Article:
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SSL Necessity

Hi experts,

I know that for some secure transaction, we should use SSL to secure it. I have few questions.

1. How secure the SSL is? Is it hardly hacked?
2. Normally, for each website, SSL (https) only be used in certain page where security is dealt. Why? Is SSL slowing performance? Why don't they simply encrypt the whole website using SSL?
3. In my J2EE web app, how do I switch between https and http. I have both port opened in my Tomcat.

Thanks.

Regards
Dave
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suprapto45
Asked:
suprapto45
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1 Solution
 
bloodredsunCommented:
>>1. How secure the SSL is? Is it hardly hacked?
Very (especially the full strength version). Unless you are the NSA, you probably won't have the computing power to hack an SSL encrypted transmission. It's fairly standard in e-commerce and banking to use this as your level of encryption. SSL certs can being of differing strengths so it's important to use the full 128 bit type.

>>2. Normally, for each website, SSL (https) only be used in certain page where security is dealt. Why? Is SSL slowing performance? Why don't they simply encrypt the whole website using SSL?
Yes, SSL takes a little more processing time than non-SSL so it's normally just for reasons of efficiency.

>>3. In my J2EE web app, how do I switch between https and http. I have both port opened in my Tomcat.
Normally SSL is implemented on an Apache front-end which is connected to Tomcat via mod_jk so I have no experience in installing SSL on Tomcat, but here is the link to the official how-to http://jakarta.apache.org/tomcat/tomcat-4.0-doc/ssl-howto.html.
Switching is normally just a matter of the either the user being forwarded to an HTTPS link when they login or them clicking on an HTTPS link.
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suprapto45Author Commented:
Hi bloodredsun,

How r u?

Well, I have following questions.

>>" It's fairly standard in e-commerce and banking "
Are banking and big companies normally using Thawte and Verisign SSL? Or do they create their own?

>>"Switching is normally just a matter of the either the user being forwarded"
I have installed SSL in my Tomcat and runs well. However, as you know that sometimes in our Servlet, we just redirect the page not by typing in the full path. For example, res.sendRedirect("/Global/jsp/login/loginagain.jsp");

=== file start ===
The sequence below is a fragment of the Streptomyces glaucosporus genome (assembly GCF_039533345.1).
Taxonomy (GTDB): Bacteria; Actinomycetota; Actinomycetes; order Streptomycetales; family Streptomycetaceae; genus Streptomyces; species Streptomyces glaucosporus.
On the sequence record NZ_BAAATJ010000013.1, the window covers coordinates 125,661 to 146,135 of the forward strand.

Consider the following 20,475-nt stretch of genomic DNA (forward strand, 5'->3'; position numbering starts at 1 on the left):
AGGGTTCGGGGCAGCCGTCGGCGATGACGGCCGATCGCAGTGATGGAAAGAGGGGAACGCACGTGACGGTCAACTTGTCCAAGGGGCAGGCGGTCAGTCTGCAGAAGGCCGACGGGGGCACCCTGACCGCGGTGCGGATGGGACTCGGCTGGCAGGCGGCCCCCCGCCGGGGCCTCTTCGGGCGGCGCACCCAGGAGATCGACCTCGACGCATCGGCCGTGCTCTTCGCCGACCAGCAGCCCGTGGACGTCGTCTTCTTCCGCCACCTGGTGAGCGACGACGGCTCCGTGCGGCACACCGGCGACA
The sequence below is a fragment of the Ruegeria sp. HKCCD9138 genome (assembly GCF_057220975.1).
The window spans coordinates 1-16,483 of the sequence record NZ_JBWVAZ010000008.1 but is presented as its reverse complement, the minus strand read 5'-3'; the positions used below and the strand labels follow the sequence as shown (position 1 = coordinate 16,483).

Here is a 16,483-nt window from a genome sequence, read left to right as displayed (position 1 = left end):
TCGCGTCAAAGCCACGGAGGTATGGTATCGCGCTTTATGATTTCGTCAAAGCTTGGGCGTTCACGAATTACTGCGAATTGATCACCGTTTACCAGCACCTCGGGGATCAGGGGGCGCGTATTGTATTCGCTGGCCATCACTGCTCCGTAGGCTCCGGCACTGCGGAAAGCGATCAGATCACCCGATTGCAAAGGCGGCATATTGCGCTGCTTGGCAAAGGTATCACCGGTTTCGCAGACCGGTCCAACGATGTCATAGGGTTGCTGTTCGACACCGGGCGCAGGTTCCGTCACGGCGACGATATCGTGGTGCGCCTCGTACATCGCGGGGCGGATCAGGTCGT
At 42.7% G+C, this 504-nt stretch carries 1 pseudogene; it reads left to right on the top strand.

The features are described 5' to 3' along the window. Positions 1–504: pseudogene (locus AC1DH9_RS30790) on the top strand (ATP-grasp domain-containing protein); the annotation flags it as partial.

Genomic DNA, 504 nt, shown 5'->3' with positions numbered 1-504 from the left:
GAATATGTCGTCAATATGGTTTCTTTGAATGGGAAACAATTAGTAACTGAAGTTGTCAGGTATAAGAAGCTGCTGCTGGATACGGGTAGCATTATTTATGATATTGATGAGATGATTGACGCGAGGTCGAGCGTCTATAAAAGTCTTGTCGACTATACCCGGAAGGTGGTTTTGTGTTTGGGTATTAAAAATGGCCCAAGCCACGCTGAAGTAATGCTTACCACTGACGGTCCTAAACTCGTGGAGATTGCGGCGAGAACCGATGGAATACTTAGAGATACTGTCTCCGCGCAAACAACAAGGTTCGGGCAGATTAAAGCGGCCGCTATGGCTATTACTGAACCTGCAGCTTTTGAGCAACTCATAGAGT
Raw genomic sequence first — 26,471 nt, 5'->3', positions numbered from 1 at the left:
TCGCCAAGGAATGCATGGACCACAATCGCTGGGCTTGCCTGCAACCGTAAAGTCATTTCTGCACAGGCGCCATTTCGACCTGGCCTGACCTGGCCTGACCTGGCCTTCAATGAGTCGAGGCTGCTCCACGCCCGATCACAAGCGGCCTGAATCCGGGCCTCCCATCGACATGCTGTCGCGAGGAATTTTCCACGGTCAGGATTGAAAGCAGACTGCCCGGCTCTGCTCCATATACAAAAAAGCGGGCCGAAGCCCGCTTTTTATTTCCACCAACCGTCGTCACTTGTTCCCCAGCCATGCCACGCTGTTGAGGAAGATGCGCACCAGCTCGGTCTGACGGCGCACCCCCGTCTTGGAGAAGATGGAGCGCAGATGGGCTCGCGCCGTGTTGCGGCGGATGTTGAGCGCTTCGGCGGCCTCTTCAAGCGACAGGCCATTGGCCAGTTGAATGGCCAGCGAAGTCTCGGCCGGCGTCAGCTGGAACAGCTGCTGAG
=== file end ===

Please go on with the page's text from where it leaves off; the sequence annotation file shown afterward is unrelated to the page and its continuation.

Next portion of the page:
How do I specify that the loginagain.jsp is https and not http.

Thx anyway :).

Regards
Dave
0
 
bloodredsunCommented:
>>How r u?
Good thanks Dave, hope you're well too :-)

>>Are banking and big companies normally using Thawte and Verisign SSL? Or do they create their own?
We use Thawte or Verisign or another one of the big boys of the "Certificate Authority" (CA). I'd only ever use a self-signed one for development work because on a production site, the user would be constantly asked "Will you accept this cert". This is because the browser only immediately trusts certs from a recognised CA (such as  Thawte, GeoTrust or Verisign).

>>How do I specify that the loginagain.jsp is https and not http.
The best way would be to use a full link, but create the full link programmatically, e.g.
 res.sendRedirect("https://" +request.getServerName()+":" +request.getServerPort()+ "/Global/jsp/login/loginagain.jsp");

Else, in your loginagain.jsp do a check for https as the protocol...
if ( !"https".equals( request.getScheme() ) ){
//redirect to https version as it's currently http
}
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suprapto45Author Commented:
Hi,

Thx bloodredsun. Things get clearer and better for me :).

Regards
Dave
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suprapto45Author Commented:
Hi,

if you don't mind, I have one question....

request.getServerPort(). Which port is obtained? SSL port (443) or just normal Tomcat home (80). Anyway, I do not need to specify port since it is 443 and 80 respectively.

Regards
Dave
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bloodredsunCommented:
request.getServerPort() gives you which ever port was used in the current request, so actually this is redundant for you and you don't need it.

Cheers Dave,
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